A doctor's view of abortion wars: Women and physicians, not politicians, should decide

A doctor's view of abortion wars: Women and physicians, not politicians, should decide
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The political steam surrounding abortion is rising. Several southern states are pushing legislation to restrict abortion to very early in a pregnancy, or not allowing it at all, while some Northern states are going in the opposite direction with laws intended to bring abortion into the later stages of pregnancy.

Meanwhile, former vice president and current Democratic presidential candidate Joe BidenJoe BidenCaitlyn Jenner says election was not 'stolen,' calls Biden 'our president' Manchin, Biden huddle amid talk of breaking up T package Overnight Energy: 5 takeaways from the Colonial Pipeline attack | Colonial aims to 'substantially' restore pipeline operations by end of week | Three questions about Biden's conservation goals MORE added to the confusion and lack of consensus this week by reversing his position on the Hyde Amendment, which prohibits the use of federal funds for abortion except in instances of rape, incest or a threat to the mother’s life. Biden clearly is politically conscious but is claiming that, because several states are trying to block abortions, punish doctors who perform them or restrict them to the very earliest stages of pregnancy, this somehow makes it more important that Medicaid cover abortions throughout the U.S.

I don’t agree with his argument as a justification. Federal funding already is used to support Planned Parenthood, which provides abortion services, and Federally Qualified Health Centers, which sometimes perform abortion under separate funding. In addition, many states already use Medicaid dollars to pay for abortions. 


It also must be pointed out that providing insurance coverage is not the same thing as providing the actual care. Roe vs. Wade allows for abortion without authorizing the funding for it. I believe Roe vs. Wade is a good thing from a public health perspective, and it should be maintained — because it set a public health standard across the U.S. 

In the early 1970s, before Roe, illegal abortion averaged 800,000 cases per year, and complications and resultant deaths soared. It never made sense to me for a pregnant woman to rush across state lines to an unknown facility in a state where abortion was legal. 

But Roe and Planned Parenthood vs. Casey are clear: Abortion cannot be performed after a fetus is viable, and cannot be blocked before. Of course, viability is an ever-changing question, with the latest medical technology allowing both a view inside as well as support systems to sustain a fetus as young as 22 weeks. Ultrasound imagery emphasizes that a second trimester fetus appears alive, which biotechnology in neonatal ICUs intends to keep the prematurely born that way.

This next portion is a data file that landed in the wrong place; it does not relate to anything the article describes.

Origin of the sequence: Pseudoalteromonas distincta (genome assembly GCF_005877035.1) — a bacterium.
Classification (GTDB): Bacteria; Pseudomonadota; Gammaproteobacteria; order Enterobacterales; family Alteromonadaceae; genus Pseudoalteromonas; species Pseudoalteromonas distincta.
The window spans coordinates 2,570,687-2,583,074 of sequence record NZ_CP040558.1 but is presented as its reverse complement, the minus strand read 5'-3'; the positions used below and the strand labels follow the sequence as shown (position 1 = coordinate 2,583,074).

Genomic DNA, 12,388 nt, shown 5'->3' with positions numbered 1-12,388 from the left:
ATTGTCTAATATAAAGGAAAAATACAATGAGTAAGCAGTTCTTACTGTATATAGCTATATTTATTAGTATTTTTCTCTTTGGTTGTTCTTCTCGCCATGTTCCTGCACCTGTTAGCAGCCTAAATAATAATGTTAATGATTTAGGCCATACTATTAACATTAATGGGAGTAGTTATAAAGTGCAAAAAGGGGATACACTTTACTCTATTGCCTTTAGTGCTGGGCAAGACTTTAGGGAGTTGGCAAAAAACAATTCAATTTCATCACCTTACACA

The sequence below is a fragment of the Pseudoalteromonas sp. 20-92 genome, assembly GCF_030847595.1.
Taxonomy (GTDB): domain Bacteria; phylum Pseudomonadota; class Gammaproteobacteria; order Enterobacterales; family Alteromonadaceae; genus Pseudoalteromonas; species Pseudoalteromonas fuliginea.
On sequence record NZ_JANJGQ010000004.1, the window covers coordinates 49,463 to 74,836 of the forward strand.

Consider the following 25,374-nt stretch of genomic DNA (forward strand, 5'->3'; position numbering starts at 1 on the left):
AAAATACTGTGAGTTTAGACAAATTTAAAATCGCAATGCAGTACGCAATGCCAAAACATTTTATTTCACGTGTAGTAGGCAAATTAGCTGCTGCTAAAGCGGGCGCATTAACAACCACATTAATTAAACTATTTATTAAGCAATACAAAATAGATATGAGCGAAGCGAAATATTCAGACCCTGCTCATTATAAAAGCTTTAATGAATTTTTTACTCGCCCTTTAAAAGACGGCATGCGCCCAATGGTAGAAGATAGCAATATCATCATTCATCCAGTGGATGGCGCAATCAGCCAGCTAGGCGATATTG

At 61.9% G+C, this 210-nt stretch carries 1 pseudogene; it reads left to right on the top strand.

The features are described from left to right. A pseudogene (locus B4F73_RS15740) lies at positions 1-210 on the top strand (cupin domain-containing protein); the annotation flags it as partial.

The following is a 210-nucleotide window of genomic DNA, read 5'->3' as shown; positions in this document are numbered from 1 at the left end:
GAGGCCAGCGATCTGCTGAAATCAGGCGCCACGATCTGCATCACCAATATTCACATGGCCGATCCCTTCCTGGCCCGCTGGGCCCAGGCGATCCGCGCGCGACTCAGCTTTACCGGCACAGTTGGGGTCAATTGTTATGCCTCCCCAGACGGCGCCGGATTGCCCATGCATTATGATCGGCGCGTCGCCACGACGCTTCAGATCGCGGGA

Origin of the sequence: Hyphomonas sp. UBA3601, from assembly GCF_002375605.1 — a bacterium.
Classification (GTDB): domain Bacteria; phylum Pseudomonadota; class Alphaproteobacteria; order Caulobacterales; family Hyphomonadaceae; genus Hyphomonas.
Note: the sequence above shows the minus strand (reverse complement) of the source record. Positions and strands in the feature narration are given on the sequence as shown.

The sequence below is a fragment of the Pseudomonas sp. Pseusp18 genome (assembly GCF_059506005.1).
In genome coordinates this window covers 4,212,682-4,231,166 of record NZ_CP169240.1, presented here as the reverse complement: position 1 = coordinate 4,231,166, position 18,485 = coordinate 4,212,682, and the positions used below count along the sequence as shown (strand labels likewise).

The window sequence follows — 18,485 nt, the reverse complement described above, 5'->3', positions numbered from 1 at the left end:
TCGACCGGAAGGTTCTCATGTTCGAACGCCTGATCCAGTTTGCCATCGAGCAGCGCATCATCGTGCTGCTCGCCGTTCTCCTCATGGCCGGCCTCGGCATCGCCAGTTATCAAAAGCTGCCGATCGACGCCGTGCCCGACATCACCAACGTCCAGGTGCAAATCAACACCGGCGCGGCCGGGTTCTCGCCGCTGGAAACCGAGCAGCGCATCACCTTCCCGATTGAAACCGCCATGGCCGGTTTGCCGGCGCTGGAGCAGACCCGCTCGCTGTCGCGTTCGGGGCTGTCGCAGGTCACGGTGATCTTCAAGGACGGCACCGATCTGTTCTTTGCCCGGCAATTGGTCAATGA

I can never know what a woman facing a pregnancy feels, but I have witnessed and assisted in surgical abortions as both a medical student and a resident on rotation through gynecology. I have never been comfortable with them and I doubt that I would have performed them regularly, had I chosen to become a gynecologist. 

There are exceptions, of course. Incest, rape and a mother’s life being at risk are all times when I would readily perform an abortion, if I had the skill.


I am not opposed to other doctors performing abortions up to the point of viability, but not beyond — and I am absolutely opposed to any kind of punishment for doctors who perform abortions sanctioned by federal law. Still, each physician must make this decision for himself or herself, deciding where to draw the line in terms of “First, do no harm.” Where to draw the line in terms of impact on a current life versus a future one. Where to define life as beginning.

Also, it must be emphasized that two-thirds of all abortions occur at eight weeks of pregnancy or before, and 89 percent occur in the first 12 weeks. One-third of all non-hospital abortions are medication-induced (mifepristone), which is approved for up to ten weeks. I am not opposed to this treatment, though I have never prescribed it.

We physicians have a right to define our style and method of practice, based on our experience and values. And we are entitled to our differences of opinion. 

But I wish women and their doctors were making decisions about abortions, rather than politicians who are seeking the votes of their political bases.

Marc Siegel, M.D., is a professor of medicine and medical director of Doctor Radio at NYU Langone Health. He is a Fox News medical correspondent. Follow him on Twitter: @drmarcsiegel.